Read our 2022 annual report
Horn of Africa drought crisis worsens as millions face extreme hunger
Millions of people across Kenya, Somalia and Ethiopia are facing extreme hunger as the Horn of Africa endures its worst drought since 1981.
Concern is currently working to help as many people as possible in the region, which has experienced three consecutive years without rain, seen crops destroyed and livestock perish due to a lack of water.
In Kenya, a drought emergency has been declared with between 80% and 90% of reservoirs and dams drying up in Turkana, its largest county in the northwest of the country.
More than 1.4 million animals are believed to have died in Kenya alone as a result of the ongoing drought, with the government bringing in and slaughtering more than 75,000 weak livestock in order to share meat with more than 766,000 households in the worst affected areas.
Prices soaring to unavoidable levels
Arshad Muhammad, Concern’s Kenya Country Director, explains that food and water prices are soaring to unaffordable levels and herders are often trekking up to 30km just to find a water source.
“We are suffering the consequences of changed weather patterns caused, most believe, by climate change,” he says.
“Vulnerable families are at risk of starvation and the most affected are children aged under-five, the elderly and breastfeeding mothers.
“It’s very worrying when even camels, known for their ability to survive in extremely hot and dry conditions, are struggling to survive.”
Concern is currently treating people showing signs of malnutrition in Northern Kenya and is also providing cash to families so they can buy food, while our teams are also repairing broken boreholes and shallow wells and vaccinating livestock against diseases in an attempt to keep them alive during the drought.
“Where drought leads, hunger is never far behind”
In Somalia - ranked in last place on the 2021 Global Hunger Index, an annual report from Concern and Welthungerhilfe that measures and tracks hunger at global, regional and national levels - there has not been a rainy season in two years.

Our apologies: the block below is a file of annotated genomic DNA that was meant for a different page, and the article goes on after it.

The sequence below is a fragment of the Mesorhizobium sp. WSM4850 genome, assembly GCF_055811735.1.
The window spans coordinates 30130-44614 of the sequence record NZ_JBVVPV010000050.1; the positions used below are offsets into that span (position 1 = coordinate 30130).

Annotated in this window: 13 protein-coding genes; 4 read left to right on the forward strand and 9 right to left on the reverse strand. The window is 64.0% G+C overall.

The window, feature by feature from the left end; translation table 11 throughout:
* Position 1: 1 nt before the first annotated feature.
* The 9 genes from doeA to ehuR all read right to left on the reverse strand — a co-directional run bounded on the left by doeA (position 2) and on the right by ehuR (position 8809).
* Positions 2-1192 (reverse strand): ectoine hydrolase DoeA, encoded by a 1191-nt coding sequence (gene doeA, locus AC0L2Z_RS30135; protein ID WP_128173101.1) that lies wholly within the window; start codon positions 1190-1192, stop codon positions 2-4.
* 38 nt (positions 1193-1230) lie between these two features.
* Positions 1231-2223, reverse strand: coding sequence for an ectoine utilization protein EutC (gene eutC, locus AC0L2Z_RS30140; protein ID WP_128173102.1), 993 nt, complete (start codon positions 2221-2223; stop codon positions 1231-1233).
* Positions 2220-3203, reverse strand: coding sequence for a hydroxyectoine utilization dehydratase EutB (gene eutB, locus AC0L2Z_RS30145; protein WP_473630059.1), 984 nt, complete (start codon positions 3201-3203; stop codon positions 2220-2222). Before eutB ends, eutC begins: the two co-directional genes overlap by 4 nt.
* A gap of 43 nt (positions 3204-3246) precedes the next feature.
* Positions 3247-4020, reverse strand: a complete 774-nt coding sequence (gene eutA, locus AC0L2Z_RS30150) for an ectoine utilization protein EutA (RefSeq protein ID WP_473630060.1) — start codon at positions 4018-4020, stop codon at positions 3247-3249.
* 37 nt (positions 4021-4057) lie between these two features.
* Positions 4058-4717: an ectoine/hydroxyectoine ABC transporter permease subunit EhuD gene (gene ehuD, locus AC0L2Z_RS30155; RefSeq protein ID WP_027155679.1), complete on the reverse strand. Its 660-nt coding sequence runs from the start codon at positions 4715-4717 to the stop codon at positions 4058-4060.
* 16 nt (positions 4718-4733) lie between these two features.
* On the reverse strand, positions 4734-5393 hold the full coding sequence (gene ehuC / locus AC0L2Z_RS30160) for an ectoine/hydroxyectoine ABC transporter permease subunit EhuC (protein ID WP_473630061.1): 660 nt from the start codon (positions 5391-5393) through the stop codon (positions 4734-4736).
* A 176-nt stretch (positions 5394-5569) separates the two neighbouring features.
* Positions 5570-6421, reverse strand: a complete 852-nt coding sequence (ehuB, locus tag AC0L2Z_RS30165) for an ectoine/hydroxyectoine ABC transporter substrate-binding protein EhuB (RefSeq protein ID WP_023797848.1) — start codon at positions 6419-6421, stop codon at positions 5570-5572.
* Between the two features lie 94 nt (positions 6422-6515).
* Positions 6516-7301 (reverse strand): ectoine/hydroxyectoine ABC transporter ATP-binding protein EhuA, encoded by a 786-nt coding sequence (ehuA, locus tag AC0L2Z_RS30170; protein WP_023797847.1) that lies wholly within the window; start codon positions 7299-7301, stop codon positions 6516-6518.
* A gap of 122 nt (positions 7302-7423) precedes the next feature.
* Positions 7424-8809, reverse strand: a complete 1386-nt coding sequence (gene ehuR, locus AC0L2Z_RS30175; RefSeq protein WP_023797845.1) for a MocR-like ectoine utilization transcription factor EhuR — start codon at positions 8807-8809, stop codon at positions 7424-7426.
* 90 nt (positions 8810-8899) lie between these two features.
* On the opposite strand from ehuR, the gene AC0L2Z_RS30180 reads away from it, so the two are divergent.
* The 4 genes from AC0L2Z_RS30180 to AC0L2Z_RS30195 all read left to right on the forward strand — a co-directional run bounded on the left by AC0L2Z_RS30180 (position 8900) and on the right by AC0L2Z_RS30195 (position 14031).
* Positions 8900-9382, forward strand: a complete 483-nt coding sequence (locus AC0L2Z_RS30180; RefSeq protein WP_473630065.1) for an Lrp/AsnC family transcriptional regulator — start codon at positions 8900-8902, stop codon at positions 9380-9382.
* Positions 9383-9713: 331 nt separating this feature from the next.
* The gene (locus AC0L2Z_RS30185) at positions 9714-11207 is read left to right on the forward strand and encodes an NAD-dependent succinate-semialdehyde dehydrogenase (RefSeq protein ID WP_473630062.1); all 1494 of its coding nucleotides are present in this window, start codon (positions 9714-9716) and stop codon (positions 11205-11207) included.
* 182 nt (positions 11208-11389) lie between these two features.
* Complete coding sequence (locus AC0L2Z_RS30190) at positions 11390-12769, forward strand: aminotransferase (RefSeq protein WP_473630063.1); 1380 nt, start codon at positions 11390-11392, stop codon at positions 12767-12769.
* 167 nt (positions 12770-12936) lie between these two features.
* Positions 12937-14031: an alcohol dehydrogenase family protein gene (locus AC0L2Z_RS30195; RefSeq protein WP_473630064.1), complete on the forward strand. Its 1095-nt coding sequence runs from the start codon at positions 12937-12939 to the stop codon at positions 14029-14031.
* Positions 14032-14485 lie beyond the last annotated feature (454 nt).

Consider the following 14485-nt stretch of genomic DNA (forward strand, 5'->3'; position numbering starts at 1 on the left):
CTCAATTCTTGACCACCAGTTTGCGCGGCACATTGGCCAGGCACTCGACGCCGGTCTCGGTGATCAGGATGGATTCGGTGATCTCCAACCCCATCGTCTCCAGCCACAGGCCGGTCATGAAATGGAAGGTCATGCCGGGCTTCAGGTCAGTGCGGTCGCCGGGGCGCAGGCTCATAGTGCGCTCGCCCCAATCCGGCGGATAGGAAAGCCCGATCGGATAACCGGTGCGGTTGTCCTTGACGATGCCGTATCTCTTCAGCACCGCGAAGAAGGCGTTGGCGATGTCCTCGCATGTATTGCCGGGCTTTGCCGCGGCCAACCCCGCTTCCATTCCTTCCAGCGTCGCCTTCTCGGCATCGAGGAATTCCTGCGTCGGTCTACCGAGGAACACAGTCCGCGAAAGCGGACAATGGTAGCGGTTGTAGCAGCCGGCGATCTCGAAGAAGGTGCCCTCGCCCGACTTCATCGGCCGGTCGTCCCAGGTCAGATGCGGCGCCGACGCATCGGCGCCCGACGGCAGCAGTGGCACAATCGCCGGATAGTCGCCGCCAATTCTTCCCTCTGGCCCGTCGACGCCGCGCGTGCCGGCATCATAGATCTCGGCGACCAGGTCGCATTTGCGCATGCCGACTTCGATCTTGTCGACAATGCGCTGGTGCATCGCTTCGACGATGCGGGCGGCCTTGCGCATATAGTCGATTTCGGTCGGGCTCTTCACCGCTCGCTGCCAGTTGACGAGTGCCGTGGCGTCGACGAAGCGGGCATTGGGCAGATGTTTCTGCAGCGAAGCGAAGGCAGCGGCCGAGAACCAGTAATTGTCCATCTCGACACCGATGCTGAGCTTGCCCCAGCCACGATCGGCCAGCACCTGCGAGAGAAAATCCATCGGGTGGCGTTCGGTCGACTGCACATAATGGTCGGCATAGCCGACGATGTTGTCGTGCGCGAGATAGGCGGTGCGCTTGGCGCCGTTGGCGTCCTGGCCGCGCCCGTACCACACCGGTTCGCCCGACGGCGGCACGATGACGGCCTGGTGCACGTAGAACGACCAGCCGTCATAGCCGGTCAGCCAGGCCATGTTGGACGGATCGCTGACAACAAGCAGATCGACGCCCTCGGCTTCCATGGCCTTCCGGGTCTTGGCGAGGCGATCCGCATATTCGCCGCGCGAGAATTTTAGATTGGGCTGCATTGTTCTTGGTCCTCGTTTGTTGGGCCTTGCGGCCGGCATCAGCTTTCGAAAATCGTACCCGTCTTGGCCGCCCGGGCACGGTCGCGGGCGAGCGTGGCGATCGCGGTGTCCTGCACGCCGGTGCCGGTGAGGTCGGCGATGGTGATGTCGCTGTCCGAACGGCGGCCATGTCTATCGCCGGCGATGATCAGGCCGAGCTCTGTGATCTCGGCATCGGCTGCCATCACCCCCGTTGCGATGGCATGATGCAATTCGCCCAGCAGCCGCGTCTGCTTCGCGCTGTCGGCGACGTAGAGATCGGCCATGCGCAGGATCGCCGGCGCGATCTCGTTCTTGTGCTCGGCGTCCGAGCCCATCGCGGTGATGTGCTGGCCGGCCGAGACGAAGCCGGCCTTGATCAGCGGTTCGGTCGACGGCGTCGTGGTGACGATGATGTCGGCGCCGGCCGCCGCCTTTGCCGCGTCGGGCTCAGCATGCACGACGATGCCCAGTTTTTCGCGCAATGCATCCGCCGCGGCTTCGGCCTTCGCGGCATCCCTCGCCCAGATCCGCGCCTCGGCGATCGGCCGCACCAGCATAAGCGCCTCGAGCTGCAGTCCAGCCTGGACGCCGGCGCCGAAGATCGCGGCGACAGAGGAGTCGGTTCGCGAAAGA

The United Nations estimates that more than 2.3 million people are already suffering with serious water, food and pasture shortages, while the Somali government declared a state of emergency in November 2021 and called on the international community to come to the country’s aid.
“Where drought leads, hunger is never far behind,” said Concern’s Somalia Country Director, Abdi-Rashid Haji Nur.
“Water shortages are affecting huge parts of the country with an estimated 270,000 people displaced since December alone.
“Our response includes water trucking, emergency cash distributions and increasing the number of mobile medical teams we are operating in the most affected areas.”
A recent news report from Sky News showed the scale of the devastation in the region.
Preventing massive loss of lives
Finally, in Ethiopia, more than 6.8 million people are believed to be affected by the drought and fears are growing that if a fourth consecutive rainy season fails in March and April, the crisis will become even more drastic.
Amina Abdulla, Concern’s Regional Director in the Horn of Africa, believes relief efforts need to be scaled up in order to avoid further catastrophe. As things stand, more than 5.5 million children are expected to face acute malnourishment across the three countries as a result of the drought.
“Many places have not had rain since 2020,” she says.
“The response across the region so far currently does not reflect the scale required to address the crisis and prevent loss of lives.
“We have in the past prevented crises like these from escalating to the point where people die from hunger and we can do this again.”
Our impact in 2022
people reached through our emergency response
people reached through our health interventions
people reached through our livelihoods programmes